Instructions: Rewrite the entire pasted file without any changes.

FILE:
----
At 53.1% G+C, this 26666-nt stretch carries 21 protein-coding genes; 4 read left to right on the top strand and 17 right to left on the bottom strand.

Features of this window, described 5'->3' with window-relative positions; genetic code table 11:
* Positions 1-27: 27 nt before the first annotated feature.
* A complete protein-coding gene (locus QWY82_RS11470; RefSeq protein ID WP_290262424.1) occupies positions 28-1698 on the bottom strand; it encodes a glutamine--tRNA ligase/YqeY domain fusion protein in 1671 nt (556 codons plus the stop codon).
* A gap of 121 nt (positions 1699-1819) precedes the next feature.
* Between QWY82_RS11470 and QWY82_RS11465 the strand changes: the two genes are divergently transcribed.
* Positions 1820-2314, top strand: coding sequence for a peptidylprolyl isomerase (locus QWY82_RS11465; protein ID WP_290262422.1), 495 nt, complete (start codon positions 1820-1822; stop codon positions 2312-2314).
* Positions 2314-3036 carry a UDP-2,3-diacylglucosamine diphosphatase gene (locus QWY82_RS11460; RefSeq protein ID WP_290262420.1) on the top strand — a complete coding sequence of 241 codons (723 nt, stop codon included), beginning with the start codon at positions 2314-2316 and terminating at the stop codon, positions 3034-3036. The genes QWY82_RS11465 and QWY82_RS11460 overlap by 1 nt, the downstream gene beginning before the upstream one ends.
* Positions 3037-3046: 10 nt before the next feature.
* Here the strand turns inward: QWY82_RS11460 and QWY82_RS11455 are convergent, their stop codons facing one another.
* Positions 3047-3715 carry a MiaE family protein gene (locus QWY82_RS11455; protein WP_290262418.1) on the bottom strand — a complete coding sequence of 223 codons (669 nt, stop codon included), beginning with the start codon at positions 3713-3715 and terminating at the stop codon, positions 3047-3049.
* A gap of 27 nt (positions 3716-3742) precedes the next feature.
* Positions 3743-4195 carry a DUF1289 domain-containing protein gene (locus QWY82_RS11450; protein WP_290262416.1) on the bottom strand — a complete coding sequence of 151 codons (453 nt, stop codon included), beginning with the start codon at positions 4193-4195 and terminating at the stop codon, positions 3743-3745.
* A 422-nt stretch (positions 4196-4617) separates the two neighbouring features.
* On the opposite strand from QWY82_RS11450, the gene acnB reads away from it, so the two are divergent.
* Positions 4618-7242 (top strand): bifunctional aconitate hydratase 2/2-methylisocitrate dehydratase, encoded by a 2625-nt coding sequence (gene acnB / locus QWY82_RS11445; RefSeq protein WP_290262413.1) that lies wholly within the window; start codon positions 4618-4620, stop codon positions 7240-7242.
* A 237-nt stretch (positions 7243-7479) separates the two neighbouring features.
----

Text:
At 53.1% G+C, this 26666-nt stretch carries 21 protein-coding genes; 4 read left to right on the top strand and 17 right to left on the bottom strand.

Features of this window, described 5'->3' with window-relative positions; genetic code table 11:
* Positions 1-27: 27 nt before the first annotated feature.
* A complete protein-coding gene (locus QWY82_RS11470; RefSeq protein ID WP_290262424.1) occupies positions 28-1698 on the bottom strand; it encodes a glutamine--tRNA ligase/YqeY domain fusion protein in 1671 nt (556 codons plus the stop codon).
* A gap of 121 nt (positions 1699-1819) precedes the next feature.
* Between QWY82_RS11470 and QWY82_RS11465 the strand changes: the two genes are divergently transcribed.
* Positions 1820-2314, top strand: coding sequence for a peptidylprolyl isomerase (locus QWY82_RS11465; protein ID WP_290262422.1), 495 nt, complete (start codon positions 1820-1822; stop codon positions 2312-2314).
* Positions 2314-3036 carry a UDP-2,3-diacylglucosamine diphosphatase gene (locus QWY82_RS11460; RefSeq protein ID WP_290262420.1) on the top strand — a complete coding sequence of 241 codons (723 nt, stop codon included), beginning with the start codon at positions 2314-2316 and terminating at the stop codon, positions 3034-3036. The genes QWY82_RS11465 and QWY82_RS11460 overlap by 1 nt, the downstream gene beginning before the upstream one ends.
* Positions 3037-3046: 10 nt before the next feature.
* Here the strand turns inward: QWY82_RS11460 and QWY82_RS11455 are convergent, their stop codons facing one another.
* Positions 3047-3715 carry a MiaE family protein gene (locus QWY82_RS11455; protein WP_290262418.1) on the bottom strand — a complete coding sequence of 223 codons (669 nt, stop codon included), beginning with the start codon at positions 3713-3715 and terminating at the stop codon, positions 3047-3049.
* A gap of 27 nt (positions 3716-3742) precedes the next feature.
* Positions 3743-4195 carry a DUF1289 domain-containing protein gene (locus QWY82_RS11450; protein WP_290262416.1) on the bottom strand — a complete coding sequence of 151 codons (453 nt, stop codon included), beginning with the start codon at positions 4193-4195 and terminating at the stop codon, positions 3743-3745.
* A 422-nt stretch (positions 4196-4617) separates the two neighbouring features.
* On the opposite strand from QWY82_RS11450, the gene acnB reads away from it, so the two are divergent.
* Positions 4618-7242 (top strand): bifunctional aconitate hydratase 2/2-methylisocitrate dehydratase, encoded by a 2625-nt coding sequence (gene acnB / locus QWY82_RS11445; RefSeq protein WP_290262413.1) that lies wholly within the window; start codon positions 4618-4620, stop codon positions 7240-7242.
* A 237-nt stretch (positions 7243-7479) separates the two neighbouring features.